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Italy's Monti calls for "radical reforms" in campaign launch
January 20, 2013 / 7:46 PM / 5 years ago

Italy's Monti calls for "radical reforms" in campaign launch

Outgoing Prime Minister Mario Monti attends at the presentation of "La Democrazia in Europa" the book he wrote with Euro-MP Sylvie Goulard in Rome, January 9, 2013. REUTERS/Stefano Rellandini

ROME (Reuters) - Italian Prime Minister Mario Monti launched his campaign for a second term on Sunday with a speech calling for deep-rooted reforms to kick start economic growth, four weeks ahead of a parliamentary election.

“Italy needs radical reforms. Radical reforms for those who are outside protected interest groups, and for young people who cannot find work because others are over-protected,” the economist said at the launch of his campaign for the February 24-25 vote.

In an interview with the premier on Sunday, daily Corriere della Sera said Monti planned to try to modify a labor reform that was watered down during a lengthy passage through parliament last year. [ID:nL5E8NR7VC] Monti said only that nothing had been decided.

In his speech Monti said he would push for a “drastic reduction” of the number of parliamentarians and a rearrangement of the Italian state to make it “less onerous”. Such reforms have long had broad cross-party support, but have stalled in parliament.

The head of a technocrat government appointed in November 2011 to rescue Italy from a Greek-style meltdown with austerity and reforms, Monti said he would stick to cutting the country’s debt burden but that Italians could look forward to a gradual reduction in taxes.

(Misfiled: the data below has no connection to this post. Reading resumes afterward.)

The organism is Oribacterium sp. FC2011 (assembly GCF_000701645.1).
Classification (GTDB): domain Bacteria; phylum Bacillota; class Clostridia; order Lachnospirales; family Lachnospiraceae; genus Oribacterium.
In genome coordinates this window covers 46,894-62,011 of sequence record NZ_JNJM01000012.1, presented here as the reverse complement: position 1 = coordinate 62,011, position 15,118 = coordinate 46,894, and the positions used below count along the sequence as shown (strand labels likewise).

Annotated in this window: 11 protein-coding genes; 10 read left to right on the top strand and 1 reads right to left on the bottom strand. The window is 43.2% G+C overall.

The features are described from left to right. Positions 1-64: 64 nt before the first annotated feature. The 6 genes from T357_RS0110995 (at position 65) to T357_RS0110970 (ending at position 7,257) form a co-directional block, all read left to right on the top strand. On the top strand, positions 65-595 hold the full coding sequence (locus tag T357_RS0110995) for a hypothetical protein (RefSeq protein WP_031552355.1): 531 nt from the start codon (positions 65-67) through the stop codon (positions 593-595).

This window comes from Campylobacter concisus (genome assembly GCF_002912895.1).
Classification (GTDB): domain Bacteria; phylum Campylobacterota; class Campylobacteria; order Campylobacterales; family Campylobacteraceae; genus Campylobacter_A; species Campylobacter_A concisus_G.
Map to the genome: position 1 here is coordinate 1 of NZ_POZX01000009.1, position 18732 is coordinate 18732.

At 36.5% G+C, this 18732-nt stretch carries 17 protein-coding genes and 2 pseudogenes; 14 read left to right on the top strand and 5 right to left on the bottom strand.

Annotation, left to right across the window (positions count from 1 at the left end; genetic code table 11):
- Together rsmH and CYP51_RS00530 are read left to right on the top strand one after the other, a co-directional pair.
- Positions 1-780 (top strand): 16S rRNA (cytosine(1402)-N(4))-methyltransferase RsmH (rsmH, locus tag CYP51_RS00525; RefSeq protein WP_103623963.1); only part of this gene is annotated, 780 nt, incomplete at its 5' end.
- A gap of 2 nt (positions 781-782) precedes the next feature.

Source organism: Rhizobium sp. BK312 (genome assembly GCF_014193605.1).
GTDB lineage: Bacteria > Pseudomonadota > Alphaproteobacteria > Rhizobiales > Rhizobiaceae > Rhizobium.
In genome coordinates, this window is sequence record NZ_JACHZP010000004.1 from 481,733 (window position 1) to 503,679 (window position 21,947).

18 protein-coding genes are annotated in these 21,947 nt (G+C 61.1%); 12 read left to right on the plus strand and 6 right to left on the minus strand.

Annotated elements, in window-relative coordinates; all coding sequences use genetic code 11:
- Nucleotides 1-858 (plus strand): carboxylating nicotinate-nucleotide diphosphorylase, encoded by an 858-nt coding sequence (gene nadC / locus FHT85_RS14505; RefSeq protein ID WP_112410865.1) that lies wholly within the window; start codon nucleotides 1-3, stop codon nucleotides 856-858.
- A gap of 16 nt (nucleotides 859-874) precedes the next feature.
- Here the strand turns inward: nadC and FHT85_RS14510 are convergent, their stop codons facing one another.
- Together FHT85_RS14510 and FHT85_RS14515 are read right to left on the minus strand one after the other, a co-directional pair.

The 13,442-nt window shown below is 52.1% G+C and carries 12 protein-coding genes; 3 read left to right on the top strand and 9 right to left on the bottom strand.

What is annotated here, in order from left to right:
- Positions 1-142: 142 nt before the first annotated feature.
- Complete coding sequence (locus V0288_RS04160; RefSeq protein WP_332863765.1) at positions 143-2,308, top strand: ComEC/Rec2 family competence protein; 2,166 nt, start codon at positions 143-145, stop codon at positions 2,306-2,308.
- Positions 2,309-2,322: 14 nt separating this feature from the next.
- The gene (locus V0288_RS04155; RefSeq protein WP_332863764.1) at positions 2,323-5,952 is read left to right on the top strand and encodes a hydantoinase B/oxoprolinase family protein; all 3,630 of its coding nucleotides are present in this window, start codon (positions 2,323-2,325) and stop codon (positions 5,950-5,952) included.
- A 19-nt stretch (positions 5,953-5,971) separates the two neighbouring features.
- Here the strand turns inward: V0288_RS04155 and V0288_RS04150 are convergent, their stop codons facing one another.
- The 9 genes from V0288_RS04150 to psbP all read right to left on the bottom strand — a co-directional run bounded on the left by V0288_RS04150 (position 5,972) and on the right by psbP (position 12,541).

The promise came after a week in which support for the center-right party of rival Silvio Berlusconi rose two points to 17.7 percent according to a Friday poll by SWG. Berlusconi repeatedly promised to abolish a much-hated property tax introduced by Monti to mend Italian public finances.

The event in the northern steel-making town of Dalmine sought to present the sober economics professor as the man who could re-establish Italy as a competitive manufacturing country after years of economic stagnation.

Yet with just 13.7 percent of the vote according to the SWG poll, Monti’s centrist movement will likely need to join a coalition in order to be part of the next government.

A possible partner is the center-left coalition led by Democratic leader Pier Luigi Bersani, which has 33 percent support.

However, a deep recession, high unemployment and disgust at a political class marred by years of scandals is also driving support for the anti-establishment 5 Star movement of comedian Beppe Grillo, which is now Italy’s third largest party but has yet to be tested in parliament.

Founded in 2009, the citizens’ movement proved itself a force to be reckoned with when it emerged as the single largest party in regional elections in Sicily in October, seen as a possible precursor to the February vote.

Reporting by Naomi O'Leary; Editing by Myra MacDonald

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